The lack of association between attachment avoidance and the α-EEG anomaly may be because attachment avoidance is not linked to hypervigilance during sleep or may be due to a lack of statistical power to detect a relationship in this small sample. The latter explanation is supported by the direction of the trend towards a relationship between these variables. To illustrate this trend, attachment avoidance was higher in subjects with 60 – 100% α-EEG (4.49 ± 1.17) than in subjects with < 60% α-EEG (3.19 ± 1.08, p = 0.02).

This study is limited by its small sample size and the use of a clinical convenience sample with mixed sleep diagnoses. The clinic in which the study took place is unique in that its multidisciplinary staff (psychiatry, respirology, neurology) attracts a more diverse range of clinical problems than are found in many sleep clinics (particularly, fewer patients with obstructive sleep apnea). This is not a major limitation, however, because the anomaly is not confined to any particular sleep diagnosis. We were unable to control what medications patients were taking at the time of their sleep study, including medications which affect sleep architecture. However, the range of medications was similar across the three groups and most patients (61%) were not taking any medication. In the clinical setting, only one polysomnograph was performed and patients did not typically undergo an adaptation night. As a result, we are not able to comment on the night to night stability of the α-EEG anomaly. Since many EEG phenomena are sensitive to the first night effect, further studies should incorporate at least two consecutive nights of polysomnograph recording. Finally, while we are confident in our technique of scoring the α-EEG anomaly, the use of quantitative EEG analysis would permit more precise analyses. Thus, we present findings that require replication in studies which address these limitations.

Further research on non-clinical subjects is required to determine if insecure attachment is associated with the α-EEG anomaly in the absence of sleep complaints. A larger study could test the prediction that α-EEG is most elevated in persons with the fearful attachment style (both high attachment anxiety and high attachment avoidance) as would be expected if α-EEG is determined in part by early adversity. It would be intriguing to explore the relationship between attachment insecurity and impaired sleep quality (chronic insomnia or non-restorative sleep). Further research might also include study of the recently identified association between the cyclic alternating pattern (CAP) in patients with fibromyalgia and poorer quality of sleep. CAP is a measure of sleep microstructure, which corresponds to a prolonged oscillation of the arousal level between two reciprocal functional states, phase A (greater arousal) and phase B (lesser arousal) [36]. The pattern represents a condition of instability of the level of vigilance that manifests the brain's fatigue in preserving and regulating the macrostructure of sleep. A higher CAP rate is associated with a greater degree of physical impairment in fibromyalgia [37]. It would be interesting to look beyond the α-EEG anomaly and examine the association between sleep microstructure and attachment style.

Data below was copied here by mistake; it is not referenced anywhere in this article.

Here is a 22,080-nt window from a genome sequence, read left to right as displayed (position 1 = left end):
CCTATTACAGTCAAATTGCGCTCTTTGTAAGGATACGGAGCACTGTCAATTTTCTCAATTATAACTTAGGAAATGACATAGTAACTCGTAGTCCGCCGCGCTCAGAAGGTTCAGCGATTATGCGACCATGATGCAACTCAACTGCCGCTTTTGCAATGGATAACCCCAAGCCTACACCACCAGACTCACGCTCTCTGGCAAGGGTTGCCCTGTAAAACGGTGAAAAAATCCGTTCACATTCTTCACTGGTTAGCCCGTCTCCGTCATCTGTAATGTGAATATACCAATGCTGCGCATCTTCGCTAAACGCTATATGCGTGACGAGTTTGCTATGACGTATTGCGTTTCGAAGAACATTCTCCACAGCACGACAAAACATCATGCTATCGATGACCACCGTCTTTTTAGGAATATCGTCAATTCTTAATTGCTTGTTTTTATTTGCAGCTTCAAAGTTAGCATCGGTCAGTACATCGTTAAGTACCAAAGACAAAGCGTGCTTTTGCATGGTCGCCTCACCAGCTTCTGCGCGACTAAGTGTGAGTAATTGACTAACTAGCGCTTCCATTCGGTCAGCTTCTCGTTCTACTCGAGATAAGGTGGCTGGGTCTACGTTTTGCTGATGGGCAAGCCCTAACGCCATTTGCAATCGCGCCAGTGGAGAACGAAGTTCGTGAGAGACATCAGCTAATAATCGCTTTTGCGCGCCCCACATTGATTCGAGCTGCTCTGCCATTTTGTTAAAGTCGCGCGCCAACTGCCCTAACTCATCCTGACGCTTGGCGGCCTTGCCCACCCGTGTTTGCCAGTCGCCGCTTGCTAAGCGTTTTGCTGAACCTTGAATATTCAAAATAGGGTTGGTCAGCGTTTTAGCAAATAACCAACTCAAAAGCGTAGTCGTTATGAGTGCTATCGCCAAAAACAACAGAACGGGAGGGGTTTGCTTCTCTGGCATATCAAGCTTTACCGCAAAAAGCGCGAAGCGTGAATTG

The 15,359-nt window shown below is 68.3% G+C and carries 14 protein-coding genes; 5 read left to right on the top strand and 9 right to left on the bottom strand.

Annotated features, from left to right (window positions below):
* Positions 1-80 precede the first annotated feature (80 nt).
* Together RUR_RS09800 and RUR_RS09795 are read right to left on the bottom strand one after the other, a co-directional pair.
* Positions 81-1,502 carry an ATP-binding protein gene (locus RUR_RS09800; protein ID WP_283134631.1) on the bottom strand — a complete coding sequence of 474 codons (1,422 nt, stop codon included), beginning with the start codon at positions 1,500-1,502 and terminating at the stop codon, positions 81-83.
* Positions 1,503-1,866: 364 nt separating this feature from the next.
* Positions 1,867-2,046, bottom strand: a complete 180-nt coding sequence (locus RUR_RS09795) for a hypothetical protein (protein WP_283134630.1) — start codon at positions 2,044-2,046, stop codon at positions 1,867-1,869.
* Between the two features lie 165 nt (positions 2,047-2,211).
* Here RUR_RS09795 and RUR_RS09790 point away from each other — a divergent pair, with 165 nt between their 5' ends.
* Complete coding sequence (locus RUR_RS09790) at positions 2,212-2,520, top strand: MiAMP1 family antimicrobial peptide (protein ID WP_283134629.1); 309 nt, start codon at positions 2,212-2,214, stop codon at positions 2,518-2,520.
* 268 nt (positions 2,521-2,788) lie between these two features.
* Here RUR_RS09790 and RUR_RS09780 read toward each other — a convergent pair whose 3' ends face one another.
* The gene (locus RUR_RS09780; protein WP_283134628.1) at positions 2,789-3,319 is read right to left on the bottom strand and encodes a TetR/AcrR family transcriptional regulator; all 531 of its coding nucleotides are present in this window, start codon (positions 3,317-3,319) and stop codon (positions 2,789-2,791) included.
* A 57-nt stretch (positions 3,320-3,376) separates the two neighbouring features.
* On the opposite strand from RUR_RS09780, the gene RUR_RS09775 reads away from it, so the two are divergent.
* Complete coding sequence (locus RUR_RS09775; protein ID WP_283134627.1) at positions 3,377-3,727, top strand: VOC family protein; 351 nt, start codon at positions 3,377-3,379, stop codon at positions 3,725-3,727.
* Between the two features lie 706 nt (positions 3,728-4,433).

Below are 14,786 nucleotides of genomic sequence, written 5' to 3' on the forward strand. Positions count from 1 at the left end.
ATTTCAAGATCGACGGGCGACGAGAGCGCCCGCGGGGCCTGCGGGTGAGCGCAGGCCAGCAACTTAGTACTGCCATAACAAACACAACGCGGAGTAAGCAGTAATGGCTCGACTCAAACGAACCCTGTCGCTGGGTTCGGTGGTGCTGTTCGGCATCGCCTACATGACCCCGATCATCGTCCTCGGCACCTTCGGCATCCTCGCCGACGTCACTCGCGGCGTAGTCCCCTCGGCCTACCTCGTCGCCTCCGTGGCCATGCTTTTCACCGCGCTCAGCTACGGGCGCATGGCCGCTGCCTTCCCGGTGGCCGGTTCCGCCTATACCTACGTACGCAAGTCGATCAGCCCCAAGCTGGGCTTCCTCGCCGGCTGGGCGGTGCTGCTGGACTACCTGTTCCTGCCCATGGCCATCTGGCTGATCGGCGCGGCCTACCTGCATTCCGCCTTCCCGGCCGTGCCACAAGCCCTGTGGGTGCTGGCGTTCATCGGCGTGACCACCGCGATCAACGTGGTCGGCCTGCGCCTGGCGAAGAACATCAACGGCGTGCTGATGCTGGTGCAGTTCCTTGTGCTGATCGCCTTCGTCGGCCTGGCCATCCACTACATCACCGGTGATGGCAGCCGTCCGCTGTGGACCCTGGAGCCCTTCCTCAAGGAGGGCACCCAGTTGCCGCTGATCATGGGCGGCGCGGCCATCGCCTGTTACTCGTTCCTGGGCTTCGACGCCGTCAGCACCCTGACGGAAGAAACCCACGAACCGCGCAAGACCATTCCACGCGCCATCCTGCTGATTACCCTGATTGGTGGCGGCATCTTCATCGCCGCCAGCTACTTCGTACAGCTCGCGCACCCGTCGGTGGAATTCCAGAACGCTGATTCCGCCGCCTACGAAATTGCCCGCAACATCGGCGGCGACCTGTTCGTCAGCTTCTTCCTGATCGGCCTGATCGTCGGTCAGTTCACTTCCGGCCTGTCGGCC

Conclusion

We present the first evidence that a pattern in close interpersonal relationships, particularly anxious insecurity about intimate relationships, is associated with a biological measure of sleep disturbance, the α-EEG anomaly, an anomaly which is associated with significant health problems.

Abbreviations used

ANOVA: 

analysis of variance

CAP: 

cyclic alternating pattern

df: 

degrees of freedom

ECR-R: 

Experience in Close Relationships – Revised

EEG: 

electroencephalogram

Hz: 

hertz

PSG: 

polysomnographic

REM: 

rapid eye movement

SWS: 

slow wave sleep

SCL: 

Symptom Check List

SD: 

standard deviation

Declarations

Authors’ Affiliations

(1)
Integrated Medicine Project, Department of Psychiatry, Mount Sinai Hospital
(2)
Centre for Sleep and Chronobiology
(3)
University of Toronto

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Copyright

© Sloan et al; licensee BioMed Central Ltd. 2007

This article is published under license to BioMed Central Ltd. This is an Open Access article distributed under the terms of the Creative Commons Attribution License (http://creativecommons.org/licenses/by/2.0), which permits unrestricted use, distribution, and reproduction in any medium, provided the original work is properly cited.